The Radcliffe Red List of Endangered Crafts

 

Wallpaper making

 

The making of wallpaper by hand, including carving the blocks, either into wood or lino, and manually printing the imagery along a length of paper, building up the design in individual colour layers.

 

Status Endangered
Craft category  Paper
Historic area of significance  
Area currently practised  UK
Origin in the UK  
Current no. of professionals (main income) 11-20
Current no. of professionals (sideline to main income)
6-10
Current no. of trainees  
Current total no. serious amateur makers
 
Current total no. of leisure makers
21-50
Minimum no. of craftspeople required  

 

History

 

Techniques

Printing from wooden blocks: While companies such as Cole & Sons have an archive of their blocks to design from and refer to, they are not used today as working tools. There are no companies in the UK which currently print from wooden blocks – and perhaps only one in the USA who makes and prints from wooden blocks.

Printing from lino blocks: There is an artisan tradition of printing from hand-cut lino blocks. The design is laid out and cut into lino blocks, either in relief or intaglio. The paper is pre-coloured, paint is added to the block, and the design is printed, either with a handheld roller or a hand-planked printing press. There are three makers in the UK practising this technique.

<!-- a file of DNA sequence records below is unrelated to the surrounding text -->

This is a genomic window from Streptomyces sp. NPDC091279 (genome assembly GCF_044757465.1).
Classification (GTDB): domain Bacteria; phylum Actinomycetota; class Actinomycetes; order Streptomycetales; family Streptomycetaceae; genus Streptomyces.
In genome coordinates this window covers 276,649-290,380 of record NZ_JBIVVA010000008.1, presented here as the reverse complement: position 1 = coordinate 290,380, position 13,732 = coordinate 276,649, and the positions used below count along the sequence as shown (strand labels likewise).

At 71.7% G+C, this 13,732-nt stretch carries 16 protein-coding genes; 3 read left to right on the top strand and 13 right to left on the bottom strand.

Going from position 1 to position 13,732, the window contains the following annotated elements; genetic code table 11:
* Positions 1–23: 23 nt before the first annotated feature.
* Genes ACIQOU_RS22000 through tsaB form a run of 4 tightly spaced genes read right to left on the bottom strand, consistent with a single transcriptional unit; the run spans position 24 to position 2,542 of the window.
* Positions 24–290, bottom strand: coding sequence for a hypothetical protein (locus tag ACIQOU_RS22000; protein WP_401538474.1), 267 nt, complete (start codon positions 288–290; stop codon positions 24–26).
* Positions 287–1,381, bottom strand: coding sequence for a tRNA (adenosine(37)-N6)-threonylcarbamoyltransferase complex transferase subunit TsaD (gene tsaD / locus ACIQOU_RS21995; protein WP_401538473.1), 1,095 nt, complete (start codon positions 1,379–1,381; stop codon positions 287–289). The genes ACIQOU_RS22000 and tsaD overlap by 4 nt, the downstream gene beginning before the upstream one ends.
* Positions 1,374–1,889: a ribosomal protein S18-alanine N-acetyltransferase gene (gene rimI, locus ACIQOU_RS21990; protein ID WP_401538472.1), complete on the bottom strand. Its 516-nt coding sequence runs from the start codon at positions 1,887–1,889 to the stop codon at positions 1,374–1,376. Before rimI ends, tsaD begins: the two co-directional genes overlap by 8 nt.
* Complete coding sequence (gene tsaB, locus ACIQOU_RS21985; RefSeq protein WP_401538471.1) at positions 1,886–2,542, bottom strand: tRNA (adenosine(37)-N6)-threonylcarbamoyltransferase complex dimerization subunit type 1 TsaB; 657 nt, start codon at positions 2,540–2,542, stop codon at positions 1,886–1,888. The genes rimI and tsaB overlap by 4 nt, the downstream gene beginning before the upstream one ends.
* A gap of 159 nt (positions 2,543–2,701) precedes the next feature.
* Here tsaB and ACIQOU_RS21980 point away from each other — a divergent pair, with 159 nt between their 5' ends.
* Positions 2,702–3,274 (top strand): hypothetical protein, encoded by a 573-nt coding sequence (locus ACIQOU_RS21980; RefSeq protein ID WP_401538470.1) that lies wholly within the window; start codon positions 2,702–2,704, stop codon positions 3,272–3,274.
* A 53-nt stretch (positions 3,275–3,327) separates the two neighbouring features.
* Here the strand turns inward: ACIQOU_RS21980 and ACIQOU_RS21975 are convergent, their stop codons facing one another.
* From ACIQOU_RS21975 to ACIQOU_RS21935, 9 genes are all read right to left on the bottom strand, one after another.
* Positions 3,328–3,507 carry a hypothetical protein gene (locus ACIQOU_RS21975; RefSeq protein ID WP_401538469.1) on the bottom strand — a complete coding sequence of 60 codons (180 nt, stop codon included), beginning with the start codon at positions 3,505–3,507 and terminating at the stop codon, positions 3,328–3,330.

Screen printing: There are some makers who produce wall paper by screen printing, but there is little history of this as a method of manufacturing wallpaper.

 

Local forms

 

Sub-crafts

 

Issues affecting the viability of the craft

  • The demand for wallpaper is subject to changing tastes and fashion in interior decoration – block-printing currently seems to be in the zeitgeist.
  • Training: while short courses are always fully booked and the people very enthusiastic, rarely does anyone intend to set up a business or be serious in the craft.
  • Few print clubs offer the kind of equipment needed to print wallpaper (with long textile screen printing tables). One such place (Printall, Bermondsey) closed its doors recently.
  • It’s essential that those making block-printed wallpaper do so to the highest possible level. This includes the quality of the repeat design, the originality of the imagery, the mixing of inks, registration and presentation. People will only pay the premium attached to block-printed papers if the end result really sings.
  • Shortage of tools: the right machinery (offset litho press) is extremely difficult to either find or afford.

 

Support organisations

  • The Wallpaper History Society

 

Craftspeople currently known

Businesses employing two or more makers:

  • Cole & Son (Wallpapers) Ltd, London. Hand block print wallpaper from original wooden blocks, but do not carve blocks.
  • Timorous Beasties

 

Other information

Hugh Dunford Wood will be 70 at his next birthday and has no-one to take over printing from his blocks.

Daniel Heath runs classes in wallpaper making which are very popular, but only a few go on to make their own, as it is costly and time consuming to create a facility in which to make the wallpaper. He believes that interest in the craft (workshops and appeal to journalists/press) outstrips the sale of his wallpaper, as the process is engaging and fashionable as people want to know how things are made. He mostly relies on producing bespoke wallpaper for boutique hotels.

 

References